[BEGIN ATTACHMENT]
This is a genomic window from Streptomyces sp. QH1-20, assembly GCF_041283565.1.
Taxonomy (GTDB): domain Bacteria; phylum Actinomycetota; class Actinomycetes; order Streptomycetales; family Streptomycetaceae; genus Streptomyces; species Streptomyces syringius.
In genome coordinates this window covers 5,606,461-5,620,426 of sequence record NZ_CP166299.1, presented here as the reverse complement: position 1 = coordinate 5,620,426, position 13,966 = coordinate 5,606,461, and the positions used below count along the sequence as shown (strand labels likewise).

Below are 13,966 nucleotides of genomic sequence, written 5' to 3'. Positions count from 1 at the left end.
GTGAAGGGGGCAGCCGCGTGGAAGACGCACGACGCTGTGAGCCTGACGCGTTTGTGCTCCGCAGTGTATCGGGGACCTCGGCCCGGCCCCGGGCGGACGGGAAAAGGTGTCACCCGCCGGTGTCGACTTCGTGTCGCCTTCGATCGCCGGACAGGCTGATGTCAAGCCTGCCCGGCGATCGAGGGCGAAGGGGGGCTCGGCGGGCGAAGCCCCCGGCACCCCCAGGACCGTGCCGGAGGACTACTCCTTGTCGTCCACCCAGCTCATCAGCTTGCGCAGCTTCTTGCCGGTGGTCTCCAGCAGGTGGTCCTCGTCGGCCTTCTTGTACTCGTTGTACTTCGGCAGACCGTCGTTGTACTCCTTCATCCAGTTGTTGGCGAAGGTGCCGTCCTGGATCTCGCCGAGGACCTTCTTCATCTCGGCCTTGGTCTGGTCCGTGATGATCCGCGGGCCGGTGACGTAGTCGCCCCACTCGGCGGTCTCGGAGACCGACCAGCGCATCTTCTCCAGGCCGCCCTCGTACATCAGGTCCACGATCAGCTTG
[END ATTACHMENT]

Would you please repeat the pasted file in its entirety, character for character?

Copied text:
This is a genomic window from Streptomyces sp. QH1-20, assembly GCF_041283565.1.
Taxonomy (GTDB): domain Bacteria; phylum Actinomycetota; class Actinomycetes; order Streptomycetales; family Streptomycetaceae; genus Streptomyces; species Streptomyces syringius.
In genome coordinates this window covers 5,606,461-5,620,426 of sequence record NZ_CP166299.1, presented here as the reverse complement: position 1 = coordinate 5,620,426, position 13,966 = coordinate 5,606,461, and the positions used below count along the sequence as shown (strand labels likewise).

Below are 13,966 nucleotides of genomic sequence, written 5' to 3'. Positions count from 1 at the left end.
GTGAAGGGGGCAGCCGCGTGGAAGACGCACGACGCTGTGAGCCTGACGCGTTTGTGCTCCGCAGTGTATCGGGGACCTCGGCCCGGCCCCGGGCGGACGGGAAAAGGTGTCACCCGCCGGTGTCGACTTCGTGTCGCCTTCGATCGCCGGACAGGCTGATGTCAAGCCTGCCCGGCGATCGAGGGCGAAGGGGGGCTCGGCGGGCGAAGCCCCCGGCACCCCCAGGACCGTGCCGGAGGACTACTCCTTGTCGTCCACCCAGCTCATCAGCTTGCGCAGCTTCTTGCCGGTGGTCTCCAGCAGGTGGTCCTCGTCGGCCTTCTTGTACTCGTTGTACTTCGGCAGACCGTCGTTGTACTCCTTCATCCAGTTGTTGGCGAAGGTGCCGTCCTGGATCTCGCCGAGGACCTTCTTCATCTCGGCCTTGGTCTGGTCCGTGATGATCCGCGGGCCGGTGACGTAGTCGCCCCACTCGGCGGTCTCGGAGACCGACCAGCGCATCTTCTCCAGGCCGCCCTCGTACATCAGGTCCACGATCAGCTTG